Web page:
Hoffman seems a little more optimistic regarding adaptation, noting adaptation, after a slow start, at both operational and strategic levels.  He remains worried, however, that cultural and organisational inertia will dampen continuing adaptation, where–in the overused phrase of the day–the ‘rubber hits the road’.   

Lessons for strategic policy-makers and military planners

I’m going to borrow shamelessly from Hoffman (and of course Cohen and Gooch), and suggest the same framework be used as a means of intellectual self-discipline within national strategic policy circles within the Australian Government.  It could comprise a strategic-level ‘ALA’ loop, replacing the tactically oriented OODA loop, which is semi-voguish even in policy circles.

Anticipate.  The key is to avoid the use—or imposition—of false or misleading assumptions.  So we would question, for example:

  • what have we not anticipated;
  • are we anticipating the right things;
  • how well do we understand prospective adversaries, friends and allies and their reaction to events;
  • are the lenses–cognitive biases and conceptual frameworks–through which we view the world the right ones, and if not, what are;
  • are we looking too far ahead and neglecting key trends that will change the security environment in the meantime;
  • does our current force and capability unnecessarily bound our assumptions about the security environment and prospective contingencies
  • have we fully appreciated how our own presence, outlook and posture affect our security environment; and
  • do we fully understand the pace of threat development and the nature of signals from prospective threats.

Learn. The ability to learn depends heavily on the intellectual readiness—and to my mind, openness and curiosity as well as rigour—on the part of both military and civilians.  Questions may include:

  • what practices do we have that will enable us to learn quickly;
  • are there best practices that we can apply to gain leverage over our environment;
  • are there new skills, sources of knowledge and understanding, and insights that we need to develop;
  • are there practices that need to be revised, that hamper learning, that should be eliminated;
  • what organisational cultural practices need to be adjusted to assist learning;
  • what are the constants in the nature of war and strategy, and how are they altered by technology, culture, society and economics;
  • what lessons can we learn from our experience, and those of others, both in the present and past;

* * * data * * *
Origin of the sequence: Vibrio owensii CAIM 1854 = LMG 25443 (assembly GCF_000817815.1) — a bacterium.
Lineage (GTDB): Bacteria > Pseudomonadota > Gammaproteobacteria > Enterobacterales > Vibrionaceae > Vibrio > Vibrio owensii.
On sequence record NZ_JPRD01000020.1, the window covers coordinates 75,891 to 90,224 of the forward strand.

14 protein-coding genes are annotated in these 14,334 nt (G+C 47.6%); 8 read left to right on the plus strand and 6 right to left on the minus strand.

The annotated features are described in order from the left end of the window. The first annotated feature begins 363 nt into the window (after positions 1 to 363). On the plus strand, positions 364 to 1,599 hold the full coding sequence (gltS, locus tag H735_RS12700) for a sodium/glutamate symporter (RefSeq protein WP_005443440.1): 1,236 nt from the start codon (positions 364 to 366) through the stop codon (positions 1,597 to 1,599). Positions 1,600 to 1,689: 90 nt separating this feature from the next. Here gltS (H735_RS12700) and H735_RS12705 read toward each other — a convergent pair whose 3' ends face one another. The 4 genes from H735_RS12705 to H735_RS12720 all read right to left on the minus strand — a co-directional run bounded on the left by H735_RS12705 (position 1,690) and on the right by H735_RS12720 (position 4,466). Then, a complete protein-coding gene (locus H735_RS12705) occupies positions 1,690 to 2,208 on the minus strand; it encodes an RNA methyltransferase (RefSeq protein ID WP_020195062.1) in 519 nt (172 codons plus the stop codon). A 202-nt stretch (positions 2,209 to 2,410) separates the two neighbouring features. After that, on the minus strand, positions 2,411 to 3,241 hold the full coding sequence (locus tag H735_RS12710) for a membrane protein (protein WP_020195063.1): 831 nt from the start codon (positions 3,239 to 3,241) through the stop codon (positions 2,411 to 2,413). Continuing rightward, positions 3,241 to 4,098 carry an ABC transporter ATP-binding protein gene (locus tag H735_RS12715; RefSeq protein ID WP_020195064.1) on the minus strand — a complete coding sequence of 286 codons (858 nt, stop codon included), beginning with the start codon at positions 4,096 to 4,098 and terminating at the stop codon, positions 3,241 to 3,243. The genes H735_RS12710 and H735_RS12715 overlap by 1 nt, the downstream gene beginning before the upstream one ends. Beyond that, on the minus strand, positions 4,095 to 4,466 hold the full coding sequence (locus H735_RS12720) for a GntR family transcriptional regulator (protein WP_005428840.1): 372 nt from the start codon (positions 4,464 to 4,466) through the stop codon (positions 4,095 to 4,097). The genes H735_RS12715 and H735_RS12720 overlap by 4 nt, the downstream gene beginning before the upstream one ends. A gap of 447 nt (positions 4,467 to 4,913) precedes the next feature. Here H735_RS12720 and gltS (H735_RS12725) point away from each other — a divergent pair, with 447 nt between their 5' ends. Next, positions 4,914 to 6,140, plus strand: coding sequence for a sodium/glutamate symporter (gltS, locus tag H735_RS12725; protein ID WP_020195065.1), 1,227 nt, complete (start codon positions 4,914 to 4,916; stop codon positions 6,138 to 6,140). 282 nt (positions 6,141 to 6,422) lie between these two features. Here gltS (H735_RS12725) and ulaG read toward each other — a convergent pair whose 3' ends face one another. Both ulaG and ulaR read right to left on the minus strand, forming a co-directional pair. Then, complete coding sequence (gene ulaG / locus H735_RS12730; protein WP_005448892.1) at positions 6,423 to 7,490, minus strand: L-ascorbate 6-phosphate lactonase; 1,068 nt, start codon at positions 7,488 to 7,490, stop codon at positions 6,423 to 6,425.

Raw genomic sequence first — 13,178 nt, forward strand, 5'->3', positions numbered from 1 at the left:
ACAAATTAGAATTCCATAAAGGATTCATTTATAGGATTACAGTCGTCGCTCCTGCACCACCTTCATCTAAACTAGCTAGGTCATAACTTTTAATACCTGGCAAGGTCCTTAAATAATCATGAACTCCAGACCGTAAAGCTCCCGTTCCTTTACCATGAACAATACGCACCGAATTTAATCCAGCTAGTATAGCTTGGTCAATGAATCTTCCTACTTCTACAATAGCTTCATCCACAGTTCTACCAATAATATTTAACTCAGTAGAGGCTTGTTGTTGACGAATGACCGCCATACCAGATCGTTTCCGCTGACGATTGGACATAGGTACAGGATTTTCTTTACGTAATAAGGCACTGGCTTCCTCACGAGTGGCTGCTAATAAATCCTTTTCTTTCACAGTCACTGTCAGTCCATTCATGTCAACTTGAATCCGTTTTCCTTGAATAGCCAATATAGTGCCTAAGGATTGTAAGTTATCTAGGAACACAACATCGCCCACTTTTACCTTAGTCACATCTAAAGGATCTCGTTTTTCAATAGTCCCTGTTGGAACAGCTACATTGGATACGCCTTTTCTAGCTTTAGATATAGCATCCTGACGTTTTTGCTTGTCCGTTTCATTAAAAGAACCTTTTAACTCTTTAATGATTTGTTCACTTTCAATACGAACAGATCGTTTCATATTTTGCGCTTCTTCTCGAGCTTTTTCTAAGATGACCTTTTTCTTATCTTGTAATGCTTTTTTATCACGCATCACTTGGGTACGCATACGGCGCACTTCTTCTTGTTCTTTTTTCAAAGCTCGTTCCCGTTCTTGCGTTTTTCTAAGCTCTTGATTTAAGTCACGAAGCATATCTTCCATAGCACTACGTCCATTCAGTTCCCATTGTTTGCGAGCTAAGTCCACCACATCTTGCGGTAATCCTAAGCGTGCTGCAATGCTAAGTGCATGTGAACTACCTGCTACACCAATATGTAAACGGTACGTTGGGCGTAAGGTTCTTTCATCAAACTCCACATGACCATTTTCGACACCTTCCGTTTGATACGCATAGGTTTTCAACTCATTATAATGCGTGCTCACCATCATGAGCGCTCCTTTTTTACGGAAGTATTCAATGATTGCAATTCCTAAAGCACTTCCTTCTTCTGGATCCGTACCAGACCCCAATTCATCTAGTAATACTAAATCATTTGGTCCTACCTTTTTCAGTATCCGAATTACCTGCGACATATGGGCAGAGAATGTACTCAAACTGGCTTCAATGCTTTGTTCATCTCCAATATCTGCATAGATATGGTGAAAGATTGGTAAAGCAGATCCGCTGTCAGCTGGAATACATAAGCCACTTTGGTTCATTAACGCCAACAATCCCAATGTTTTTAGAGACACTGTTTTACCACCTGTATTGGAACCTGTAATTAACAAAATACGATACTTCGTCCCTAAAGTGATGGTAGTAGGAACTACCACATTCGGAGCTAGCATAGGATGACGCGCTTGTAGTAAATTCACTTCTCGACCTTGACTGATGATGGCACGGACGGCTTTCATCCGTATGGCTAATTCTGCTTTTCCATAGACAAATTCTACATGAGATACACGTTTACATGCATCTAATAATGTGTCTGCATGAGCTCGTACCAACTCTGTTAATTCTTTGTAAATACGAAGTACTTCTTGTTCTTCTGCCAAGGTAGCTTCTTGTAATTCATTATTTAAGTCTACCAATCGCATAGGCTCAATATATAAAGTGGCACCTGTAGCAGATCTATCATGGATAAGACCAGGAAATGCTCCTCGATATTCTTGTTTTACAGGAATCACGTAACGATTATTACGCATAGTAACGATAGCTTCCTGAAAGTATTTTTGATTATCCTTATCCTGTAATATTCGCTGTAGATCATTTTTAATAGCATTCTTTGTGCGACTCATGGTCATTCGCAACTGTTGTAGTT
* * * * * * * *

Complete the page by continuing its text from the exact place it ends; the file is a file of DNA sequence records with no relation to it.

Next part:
• how do our lessons learnt, and our understanding of concepts and security environment, affect our ability to anticipate threats and changes in the security environment; and
  • more domain-specific issues, such as how can we think sensibly about strategy in space and cyberspace, and how does the use of force translate into and out of those domains.

Adapt.  Warfare—and strategy—co-evolves with the environment, adversary and interests, so that militaries and policy-makers must constantly review their own circumstances and adapt to changes.  We need to ask constantly questions such as:

  • is the process of adaptation occurring sufficiently quickly, or is it attempting to jump too far ahead;
  • is the diversity of approaches sufficient to counter a range of possible futures, or are there too many divergent activities and approaches;
  • is there sufficient depth to the adaptive processes, extending back through training, recruitment and education;
  • what processes and structures need to be altered to enable better adaptability;
  • if our judgments (based on our ability to anticipate and learn) prove to be wrong, how quickly can we adjust and adjust successfully;
  • how can we ensure consistency of approach is not reduced to rigid dogma; and 
  • how can we best incorporate learning, in decision-making, policy formulation, strategy design, operational needs, capability requirements, and the shape and size of budgets and resources.

An organisational culture in which such questions are posed regularly–even as part of business as usual, as more formal processes are often captured by service interests and political imperatives–would help offset prospective failure in individual elements, and the catastrophe that would result from the aggregated failure or two or more elements.

Or why we need to pay more, not less, attention to non-states actors.

This post started a while ago as some thoughts about Kilcullen’s book, The Accidental Guerilla, and Australian strategic policy.  But I found I kept returning to some key themes bigger than either.

Let’s start with WP2009.  Its authors remain confident in the continuing ability of nation-states to shape international order: